by cisserosmiley on 3/2/2012 @ 10:08am
|So we are "WASHINGTONIANITES" ????????????????????????????
Nice try council-MEMBER Boe
I will thank all in advance to stop being petty about tacomanians' history...
by fredo on 3/2/2012 @ 10:26am
|Dave Boe, thanks for the comment. |
All this begs the question: Should a city which is millions of dollars over budget be required to participate in a "commute reduction plan" which costs hundreds of thousands of scarce tax dollars per year? How about if we just encourage people to use public transportation and to organize van pools when appropriate and leave the taxpayers out of it? Is the "commute reduction plan" really a PRIORITY item?
by L.S.Erhardt on 3/2/2012 @ 10:33am
|Does it really matter?
Fire Jack Wilson and you'll fund that entire program.
by fredo on 3/2/2012 @ 10:36am
"Does it really matter?"
If it didn't matter I wouldn't have launched the discussion. How many taxpayers in Tacoma are barely getting by and could benefit from a tax cut?
by cisserosmiley on 3/2/2012 @ 10:47am
|How is it statistically congruent that in a country where 50% of citizens are women, the TOP 5 metro parks leadership positions are held by men? I agree with thorax...fire the gender biased jack Wilson and put some balance in metro parks leadership - oh ya orca cards maybe not working perfectly|
by fredo on 3/2/2012 @ 10:49am
What does Metro Parks have to do with the ORCA cards?
by tacoma1 on 3/2/2012 @ 11:58am
|I think David Boe is making some sense (on this topic at least). |
I also like his appropriate use of the word "frickin" for added emphasis.
by fredo on 3/2/2012 @ 12:13pm
Boe makes sense, but there's still no explanation for why a broke city even feels a remote obligation to be providing transportation for the employees.
by Crenshaw Sepulveda on 3/2/2012 @ 12:39pm
|perhaps if all those employees take the bus and not park downtown they'll make money by selling the spaces to people that want to park in the prime spots downtown.|
by L.S.Erhardt on 3/2/2012 @ 12:48pm
|Jack Wilson is paid more than the Governor.
That is why I keep mentioning it. The executive director of metro parks doesn't need a six-figure salary and $500/month car allowance.
Lets cut fat from the top first. You know, "trickle down" economics.
by thriceallamerican on 3/2/2012 @ 1:30pm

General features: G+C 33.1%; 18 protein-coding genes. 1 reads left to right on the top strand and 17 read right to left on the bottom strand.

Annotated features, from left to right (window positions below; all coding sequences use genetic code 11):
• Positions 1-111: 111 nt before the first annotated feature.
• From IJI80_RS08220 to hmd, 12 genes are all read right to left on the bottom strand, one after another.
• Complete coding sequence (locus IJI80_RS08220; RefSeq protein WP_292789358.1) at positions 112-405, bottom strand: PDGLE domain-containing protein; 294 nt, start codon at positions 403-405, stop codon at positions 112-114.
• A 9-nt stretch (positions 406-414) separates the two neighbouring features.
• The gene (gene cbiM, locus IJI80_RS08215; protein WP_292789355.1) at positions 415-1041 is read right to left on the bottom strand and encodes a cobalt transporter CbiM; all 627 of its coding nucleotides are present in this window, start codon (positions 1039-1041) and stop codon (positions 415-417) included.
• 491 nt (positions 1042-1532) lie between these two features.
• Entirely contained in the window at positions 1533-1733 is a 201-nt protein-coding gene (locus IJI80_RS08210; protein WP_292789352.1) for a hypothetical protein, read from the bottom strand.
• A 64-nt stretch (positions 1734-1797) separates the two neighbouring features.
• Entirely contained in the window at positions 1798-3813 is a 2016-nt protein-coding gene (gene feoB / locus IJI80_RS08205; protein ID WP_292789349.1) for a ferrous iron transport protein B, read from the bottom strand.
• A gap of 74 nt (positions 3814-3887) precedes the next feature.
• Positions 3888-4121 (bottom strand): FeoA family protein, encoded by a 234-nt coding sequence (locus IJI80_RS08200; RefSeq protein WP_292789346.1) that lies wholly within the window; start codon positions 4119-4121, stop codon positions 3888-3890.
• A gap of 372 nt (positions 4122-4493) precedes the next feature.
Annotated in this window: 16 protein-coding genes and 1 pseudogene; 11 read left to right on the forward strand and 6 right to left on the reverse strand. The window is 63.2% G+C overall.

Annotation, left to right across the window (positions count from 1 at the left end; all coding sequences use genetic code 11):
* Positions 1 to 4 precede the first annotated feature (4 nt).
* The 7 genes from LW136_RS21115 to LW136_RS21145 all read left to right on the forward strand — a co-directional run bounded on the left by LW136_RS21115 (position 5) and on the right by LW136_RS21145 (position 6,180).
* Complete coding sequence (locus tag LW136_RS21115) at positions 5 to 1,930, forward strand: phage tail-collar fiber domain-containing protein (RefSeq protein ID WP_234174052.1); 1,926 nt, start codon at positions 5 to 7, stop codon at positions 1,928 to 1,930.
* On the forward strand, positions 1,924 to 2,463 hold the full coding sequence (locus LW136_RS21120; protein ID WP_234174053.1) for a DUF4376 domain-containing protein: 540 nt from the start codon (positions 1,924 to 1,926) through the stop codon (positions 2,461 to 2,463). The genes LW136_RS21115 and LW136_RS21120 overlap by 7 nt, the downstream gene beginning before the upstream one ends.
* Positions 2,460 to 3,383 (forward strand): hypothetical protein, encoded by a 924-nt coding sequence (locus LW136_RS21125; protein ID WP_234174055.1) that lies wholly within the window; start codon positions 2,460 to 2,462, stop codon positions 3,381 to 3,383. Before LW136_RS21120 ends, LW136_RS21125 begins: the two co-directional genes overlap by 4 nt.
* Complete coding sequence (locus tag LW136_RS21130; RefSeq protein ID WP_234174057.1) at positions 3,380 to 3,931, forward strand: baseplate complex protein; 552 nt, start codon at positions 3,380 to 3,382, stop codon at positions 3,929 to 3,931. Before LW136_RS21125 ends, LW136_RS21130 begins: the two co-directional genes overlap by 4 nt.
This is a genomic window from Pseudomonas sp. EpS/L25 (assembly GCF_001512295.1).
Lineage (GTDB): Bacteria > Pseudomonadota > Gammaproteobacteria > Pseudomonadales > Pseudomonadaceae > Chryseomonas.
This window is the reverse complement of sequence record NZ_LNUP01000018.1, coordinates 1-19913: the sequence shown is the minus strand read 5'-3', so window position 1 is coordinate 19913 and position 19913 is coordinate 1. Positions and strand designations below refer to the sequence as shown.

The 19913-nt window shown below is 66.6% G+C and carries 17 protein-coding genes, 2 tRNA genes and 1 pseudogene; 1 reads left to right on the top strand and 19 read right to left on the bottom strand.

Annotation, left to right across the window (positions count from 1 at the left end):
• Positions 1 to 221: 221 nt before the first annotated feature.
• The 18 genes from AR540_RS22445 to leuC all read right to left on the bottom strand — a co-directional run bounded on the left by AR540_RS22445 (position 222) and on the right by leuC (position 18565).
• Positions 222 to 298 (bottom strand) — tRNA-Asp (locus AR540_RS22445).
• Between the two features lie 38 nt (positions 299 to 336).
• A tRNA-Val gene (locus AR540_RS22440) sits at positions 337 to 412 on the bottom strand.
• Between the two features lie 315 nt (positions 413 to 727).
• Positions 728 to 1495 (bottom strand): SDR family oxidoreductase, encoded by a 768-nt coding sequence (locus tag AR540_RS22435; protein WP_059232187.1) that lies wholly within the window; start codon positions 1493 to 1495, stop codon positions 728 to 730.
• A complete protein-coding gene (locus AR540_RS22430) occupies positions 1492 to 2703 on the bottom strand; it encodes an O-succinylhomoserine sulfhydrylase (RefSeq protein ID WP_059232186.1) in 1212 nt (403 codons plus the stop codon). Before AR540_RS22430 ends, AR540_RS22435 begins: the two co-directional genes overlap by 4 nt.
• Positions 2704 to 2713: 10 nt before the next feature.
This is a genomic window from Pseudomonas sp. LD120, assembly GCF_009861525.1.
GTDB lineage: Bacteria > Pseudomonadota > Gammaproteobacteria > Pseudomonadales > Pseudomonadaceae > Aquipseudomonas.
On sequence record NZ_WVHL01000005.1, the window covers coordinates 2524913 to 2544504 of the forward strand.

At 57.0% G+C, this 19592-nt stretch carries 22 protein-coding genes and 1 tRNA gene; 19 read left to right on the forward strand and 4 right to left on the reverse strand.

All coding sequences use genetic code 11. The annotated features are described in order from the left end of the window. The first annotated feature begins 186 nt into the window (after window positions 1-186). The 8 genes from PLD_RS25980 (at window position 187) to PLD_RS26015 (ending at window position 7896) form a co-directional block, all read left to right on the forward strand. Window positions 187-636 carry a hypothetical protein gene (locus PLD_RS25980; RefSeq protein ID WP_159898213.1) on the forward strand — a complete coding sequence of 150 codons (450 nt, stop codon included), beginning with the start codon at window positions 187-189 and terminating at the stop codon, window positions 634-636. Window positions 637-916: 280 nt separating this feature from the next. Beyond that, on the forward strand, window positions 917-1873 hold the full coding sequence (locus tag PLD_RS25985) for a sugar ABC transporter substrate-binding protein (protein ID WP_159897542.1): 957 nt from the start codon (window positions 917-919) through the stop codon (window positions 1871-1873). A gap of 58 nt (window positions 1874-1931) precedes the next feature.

|Ok, I don't really want to start getting notifications for this thread because it's "one of those", but it seems worth pointing out that commute trip reduction is a legal obligation of the city (and I believe any employer with 100+ employees), per state law. Google away if you want to find the pertinent RCW clauses. Point being, there is going to be investment in it regardless, and it's not a question of whether the city "feels" it has an obligation.|
by Maria on 3/2/2012 @ 2:09pm
Boe: "The question I asked of staff is since the program allows employers to
Fredo, a vehicle reduction program is an investment. The city wouldn't have (hopefully) embarked on this program say it were a lunchtime cupcake subsidy, or a pedicure benefit for parking enforcement officers in summer.
How does this save the city money in the long run?
Less vehicles = less pollution in the city. This is a continual problem with most urban areas. Cars waiting at stoplights & being used for short trips contribute to smog. (There's a multitude of federal air quality regulations that both the city and county have to deal with, I'm not going to bother looking them up.)
Less vehicles = less parking lots. (No need to explain this benefit and the high cost of each additional space.)
Less vehicles = more walking (Hopefully healthier employees plus "more humans downtown.")
There are lots of other benefits to rideshares, van pools and downtown worker transit subsidies.
Good question you bring up: why should a government institution subsidize any program, even a good program, in good economic times or bad?
Well, if it benefits the citizens (see just a few examples above), and the society we live in becomes healthier and safer...if our welfare and the good of our society is increased, then government has the right to act on those issues.
The right to act doesn't mean the government should act, i.e., provide transit passes. It's also the responsibility of government to use money wisely, to balance the budget, to avoid waste, etc.
So, in my opinion, our ROI on transit passes surpasses the cost. The cost of parking, congestion and pollution appears to be greater than the cost of this program. Plus, if Boe's suggestion is followed (that employees contribute a portion to the purchase), then some will not take advantage of the program, thereby saving money. If employees pay 25% the cost of the program, and the city pays 75%, the ROI is even higher.
There is an old proverb, "Penny-wise but pound foolish." Sometimes you can save money but hurt your community in the long run.
by Maria on 3/2/2012 @ 2:20pm
|Facts/data are very helpful when considering whether something is a wise course of action for a government or individual. |